The Campwide Program is the only time all summer when everyone in camp participates, for three endless days, in the same activities. Each year its opening is a surprise. This year we awaken them at midnight. Counselors burst into their cabins, haul campers out of dreamland, out of urine-soaked sheets, down to the main field. They shiver there in bathrobes and slippers. The Kiwis are wailing. The Gnu girls are flirting. The camp siren is also wailing. Big-beamed flashlights glare. Above, the roar of a single-engine plane. All eyes turn up, and down, tumbling down down down, falls a parachutist. He lands in the centre of the field. He is no ordinary mortal. He hulks, he wears some odd suit covering him from head to toe. He looks like Michael Rennie in The Day The Earth Stood Still. Swiftly Howie Swim seizes a torch (A torch! What was that doing there?) and ignites a strip of fire across his path — between Him and Us. Yet on he comes — RIGHT THROUGH THE FIRE! He raises his hand, he speaks. His voice is oddly amplified. It seems to come from just above the ceramics shed.
“I come to you from a world beyond your own,” he intones, “from a race as advanced beyond yours as you are beyond the ants. Long have we observed your ways, your perverse determination to destroy one another, and we have decided to determine whether your race deserves the right to survive. Accordingly your ability to cooperate will be tested. Over the next three days you will be divided into six nations. You will be tried in many ways to prove whether or not you — mankind — shall continue to exist. On the outcome of these three days will it all depend.”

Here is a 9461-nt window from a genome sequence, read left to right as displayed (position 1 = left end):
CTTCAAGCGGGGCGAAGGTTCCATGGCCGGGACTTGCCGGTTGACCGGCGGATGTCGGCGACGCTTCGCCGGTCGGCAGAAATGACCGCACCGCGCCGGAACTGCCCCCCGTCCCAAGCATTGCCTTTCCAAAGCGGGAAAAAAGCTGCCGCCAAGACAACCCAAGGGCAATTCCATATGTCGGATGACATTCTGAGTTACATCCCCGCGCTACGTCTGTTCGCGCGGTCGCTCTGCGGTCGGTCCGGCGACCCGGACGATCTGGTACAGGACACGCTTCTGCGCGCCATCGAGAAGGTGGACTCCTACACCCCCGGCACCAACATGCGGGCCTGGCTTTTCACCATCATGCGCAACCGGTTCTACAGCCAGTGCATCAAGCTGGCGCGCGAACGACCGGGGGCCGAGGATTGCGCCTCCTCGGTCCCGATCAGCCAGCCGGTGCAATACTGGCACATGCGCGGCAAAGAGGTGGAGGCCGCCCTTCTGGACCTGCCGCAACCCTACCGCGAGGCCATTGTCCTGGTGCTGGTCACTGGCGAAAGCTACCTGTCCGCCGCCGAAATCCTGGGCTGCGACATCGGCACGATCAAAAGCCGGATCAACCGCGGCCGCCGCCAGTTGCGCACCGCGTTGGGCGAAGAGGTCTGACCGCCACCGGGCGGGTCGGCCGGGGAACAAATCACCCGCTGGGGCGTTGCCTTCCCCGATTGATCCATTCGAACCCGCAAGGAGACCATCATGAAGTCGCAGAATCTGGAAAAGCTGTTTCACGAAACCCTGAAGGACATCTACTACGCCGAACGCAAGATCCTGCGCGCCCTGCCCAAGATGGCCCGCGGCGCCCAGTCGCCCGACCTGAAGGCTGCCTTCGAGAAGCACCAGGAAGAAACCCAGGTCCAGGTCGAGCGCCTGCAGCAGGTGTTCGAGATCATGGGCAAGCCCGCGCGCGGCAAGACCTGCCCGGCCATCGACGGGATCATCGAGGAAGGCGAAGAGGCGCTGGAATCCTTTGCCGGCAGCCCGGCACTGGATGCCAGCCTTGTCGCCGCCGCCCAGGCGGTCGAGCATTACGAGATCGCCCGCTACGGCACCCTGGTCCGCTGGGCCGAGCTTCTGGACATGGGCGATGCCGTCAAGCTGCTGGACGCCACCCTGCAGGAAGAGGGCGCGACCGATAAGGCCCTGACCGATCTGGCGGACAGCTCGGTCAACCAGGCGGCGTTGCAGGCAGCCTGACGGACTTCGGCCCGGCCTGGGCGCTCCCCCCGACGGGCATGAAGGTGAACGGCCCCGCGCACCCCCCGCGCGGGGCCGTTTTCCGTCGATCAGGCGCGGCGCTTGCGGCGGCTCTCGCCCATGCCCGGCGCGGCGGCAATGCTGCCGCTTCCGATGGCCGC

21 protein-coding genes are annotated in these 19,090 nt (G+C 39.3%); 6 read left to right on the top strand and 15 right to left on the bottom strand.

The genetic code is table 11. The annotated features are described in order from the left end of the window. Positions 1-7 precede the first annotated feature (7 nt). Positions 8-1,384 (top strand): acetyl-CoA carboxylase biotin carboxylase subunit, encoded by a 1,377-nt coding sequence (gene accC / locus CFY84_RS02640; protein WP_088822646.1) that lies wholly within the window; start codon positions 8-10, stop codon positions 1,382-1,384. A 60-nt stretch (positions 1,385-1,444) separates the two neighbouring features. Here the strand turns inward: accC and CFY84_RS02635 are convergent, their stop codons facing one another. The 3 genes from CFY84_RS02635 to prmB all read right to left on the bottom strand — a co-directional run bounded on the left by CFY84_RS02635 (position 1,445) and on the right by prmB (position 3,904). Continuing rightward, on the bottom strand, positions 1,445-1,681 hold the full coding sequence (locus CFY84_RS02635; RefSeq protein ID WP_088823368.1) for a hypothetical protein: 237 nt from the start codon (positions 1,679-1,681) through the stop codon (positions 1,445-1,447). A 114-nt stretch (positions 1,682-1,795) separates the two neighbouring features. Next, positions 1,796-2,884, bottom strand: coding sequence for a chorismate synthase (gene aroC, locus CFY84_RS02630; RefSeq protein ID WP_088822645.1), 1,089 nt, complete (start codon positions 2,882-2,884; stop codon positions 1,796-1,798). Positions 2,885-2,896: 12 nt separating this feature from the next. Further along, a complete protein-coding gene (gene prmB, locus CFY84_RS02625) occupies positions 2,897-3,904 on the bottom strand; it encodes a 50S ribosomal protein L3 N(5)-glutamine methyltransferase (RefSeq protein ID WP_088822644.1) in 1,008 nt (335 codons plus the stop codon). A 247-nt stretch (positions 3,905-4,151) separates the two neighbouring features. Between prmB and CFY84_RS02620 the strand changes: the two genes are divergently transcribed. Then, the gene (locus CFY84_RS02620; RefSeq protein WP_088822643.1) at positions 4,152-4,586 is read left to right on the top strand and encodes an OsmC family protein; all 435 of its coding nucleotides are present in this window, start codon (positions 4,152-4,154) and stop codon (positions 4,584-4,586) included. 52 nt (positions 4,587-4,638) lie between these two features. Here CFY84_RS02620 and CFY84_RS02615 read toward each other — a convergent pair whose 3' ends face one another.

His speech is finished. He plods portentously forward into the crush of paralyzed juvenile humanity before him. Looms up to their very lip. Glares down at them from his asbestos heights. Down directly at eight-year-old Vicky Spirglglass. Vicky raises her gaze timorously under sleepy lids. “Hi, Phil,” she says.